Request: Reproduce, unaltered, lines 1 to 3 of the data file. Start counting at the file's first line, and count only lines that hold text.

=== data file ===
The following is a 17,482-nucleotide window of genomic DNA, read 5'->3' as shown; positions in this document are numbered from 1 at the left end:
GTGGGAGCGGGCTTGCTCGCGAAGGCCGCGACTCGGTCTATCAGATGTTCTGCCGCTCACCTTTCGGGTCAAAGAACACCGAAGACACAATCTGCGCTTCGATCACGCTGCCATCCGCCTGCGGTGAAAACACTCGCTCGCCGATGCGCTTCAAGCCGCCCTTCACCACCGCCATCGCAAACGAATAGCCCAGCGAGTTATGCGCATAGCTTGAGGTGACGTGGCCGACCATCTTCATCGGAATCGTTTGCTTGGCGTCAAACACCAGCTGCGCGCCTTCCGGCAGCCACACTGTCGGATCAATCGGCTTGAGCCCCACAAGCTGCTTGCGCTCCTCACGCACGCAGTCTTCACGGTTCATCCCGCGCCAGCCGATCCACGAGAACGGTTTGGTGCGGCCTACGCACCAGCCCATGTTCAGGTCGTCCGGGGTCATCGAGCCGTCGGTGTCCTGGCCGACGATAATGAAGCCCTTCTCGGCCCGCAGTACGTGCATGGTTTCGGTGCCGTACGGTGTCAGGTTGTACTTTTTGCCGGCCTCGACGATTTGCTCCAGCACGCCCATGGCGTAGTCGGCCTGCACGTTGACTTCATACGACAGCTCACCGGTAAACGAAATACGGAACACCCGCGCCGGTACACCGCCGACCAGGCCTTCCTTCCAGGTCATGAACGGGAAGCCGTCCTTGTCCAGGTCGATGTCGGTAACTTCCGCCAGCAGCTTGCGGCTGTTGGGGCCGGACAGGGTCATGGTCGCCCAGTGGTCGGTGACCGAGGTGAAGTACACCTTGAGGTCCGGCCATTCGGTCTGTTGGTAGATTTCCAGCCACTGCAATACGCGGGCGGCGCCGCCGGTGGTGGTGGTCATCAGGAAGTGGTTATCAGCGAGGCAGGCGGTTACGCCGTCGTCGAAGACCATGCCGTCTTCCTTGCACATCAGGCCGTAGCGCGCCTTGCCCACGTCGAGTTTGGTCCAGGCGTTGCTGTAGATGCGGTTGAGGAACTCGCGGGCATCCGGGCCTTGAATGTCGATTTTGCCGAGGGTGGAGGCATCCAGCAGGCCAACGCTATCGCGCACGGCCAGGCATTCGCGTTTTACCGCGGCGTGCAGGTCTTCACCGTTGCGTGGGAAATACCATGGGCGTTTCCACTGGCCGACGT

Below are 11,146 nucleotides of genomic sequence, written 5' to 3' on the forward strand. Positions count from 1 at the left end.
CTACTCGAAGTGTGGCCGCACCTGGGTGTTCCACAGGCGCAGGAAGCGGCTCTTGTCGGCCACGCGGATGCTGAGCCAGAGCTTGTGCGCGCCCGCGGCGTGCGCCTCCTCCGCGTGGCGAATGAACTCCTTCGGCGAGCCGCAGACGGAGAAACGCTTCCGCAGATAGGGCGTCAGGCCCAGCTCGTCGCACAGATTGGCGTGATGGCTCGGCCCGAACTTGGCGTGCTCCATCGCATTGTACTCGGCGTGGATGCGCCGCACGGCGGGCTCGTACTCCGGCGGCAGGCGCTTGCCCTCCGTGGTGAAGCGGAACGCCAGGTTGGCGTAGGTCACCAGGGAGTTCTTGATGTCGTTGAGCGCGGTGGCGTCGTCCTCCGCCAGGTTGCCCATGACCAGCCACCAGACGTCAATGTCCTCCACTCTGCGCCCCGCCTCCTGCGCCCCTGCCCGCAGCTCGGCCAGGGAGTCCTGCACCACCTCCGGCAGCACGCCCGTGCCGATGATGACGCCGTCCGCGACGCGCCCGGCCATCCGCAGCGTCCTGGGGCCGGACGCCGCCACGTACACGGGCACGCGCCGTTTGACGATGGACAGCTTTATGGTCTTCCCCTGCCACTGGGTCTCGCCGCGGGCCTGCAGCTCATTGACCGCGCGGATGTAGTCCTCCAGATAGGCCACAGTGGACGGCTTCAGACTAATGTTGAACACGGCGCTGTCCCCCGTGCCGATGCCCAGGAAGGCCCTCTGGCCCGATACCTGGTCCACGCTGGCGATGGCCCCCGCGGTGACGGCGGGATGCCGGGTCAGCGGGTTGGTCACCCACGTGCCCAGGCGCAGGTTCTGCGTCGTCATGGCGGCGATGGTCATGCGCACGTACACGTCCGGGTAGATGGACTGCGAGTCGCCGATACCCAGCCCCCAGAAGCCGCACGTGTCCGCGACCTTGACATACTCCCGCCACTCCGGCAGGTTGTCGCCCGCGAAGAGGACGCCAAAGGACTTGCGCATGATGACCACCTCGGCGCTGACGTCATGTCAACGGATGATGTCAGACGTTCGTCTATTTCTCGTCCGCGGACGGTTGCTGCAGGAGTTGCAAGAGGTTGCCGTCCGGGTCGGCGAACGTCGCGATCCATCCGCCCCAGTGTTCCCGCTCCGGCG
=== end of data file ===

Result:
The following is a 17,482-nucleotide window of genomic DNA, read 5'->3' as shown; positions in this document are numbered from 1 at the left end:
GTGGGAGCGGGCTTGCTCGCGAAGGCCGCGACTCGGTCTATCAGATGTTCTGCCGCTCACCTTTCGGGTCAAAGAACACCGAAGACACAATCTGCGCTTCGATCACGCTGCCATCCGCCTGCGGTGAAAACACTCGCTCGCCGATGCGCTTCAAGCCGCCCTTCACCACCGCCATCGCAAACGAATAGCCCAGCGAGTTATGCGCATAGCTTGAGGTGACGTGGCCGACCATCTTCATCGGAATCGTTTGCTTGGCGTCAAACACCAGCTGCGCGCCTTCCGGCAGCCACACTGTCGGATCAATCGGCTTGAGCCCCACAAGCTGCTTGCGCTCCTCACGCACGCAGTCTTCACGGTTCATCCCGCGCCAGCCGATCCACGAGAACGGTTTGGTGCGGCCTACGCACCAGCCCATGTTCAGGTCGTCCGGGGTCATCGAGCCGTCGGTGTCCTGGCCGACGATAATGAAGCCCTTCTCGGCCCGCAGTACGTGCATGGTTTCGGTGCCGTACGGTGTCAGGTTGTACTTTTTGCCGGCCTCGACGATTTGCTCCAGCACGCCCATGGCGTAGTCGGCCTGCACGTTGACTTCATACGACAGCTCACCGGTAAACGAAATACGGAACACCCGCGCCGGTACACCGCCGACCAGGCCTTCCTTCCAGGTCATGAACGGGAAGCCGTCCTTGTCCAGGTCGATGTCGGTAACTTCCGCCAGCAGCTTGCGGCTGTTGGGGCCGGACAGGGTCATGGTCGCCCAGTGGTCGGTGACCGAGGTGAAGTACACCTTGAGGTCCGGCCATTCGGTCTGTTGGTAGATTTCCAGCCACTGCAATACGCGGGCGGCGCCGCCGGTGGTGGTGGTCATCAGGAAGTGGTTATCAGCGAGGCAGGCGGTTACGCCGTCGTCGAAGACCATGCCGTCTTCCTTGCACATCAGGCCGTAGCGCGCCTTGCCCACGTCGAGTTTGGTCCAGGCGTTGCTGTAGATGCGGTTGAGGAACTCGCGGGCATCCGGGCCTTGAATGTCGATTTTGCCGAGGGTGGAGGCATCCAGCAGGCCAACGCTATCGCGCACGGCCAGGCATTCGCGTTTTACCGCGGCGTGCAGGTCTTCACCGTTGCGTGGGAAATACCATGGGCGTTTCCACTGGCCGACGT

Below are 11,146 nucleotides of genomic sequence, written 5' to 3' on the forward strand. Positions count from 1 at the left end.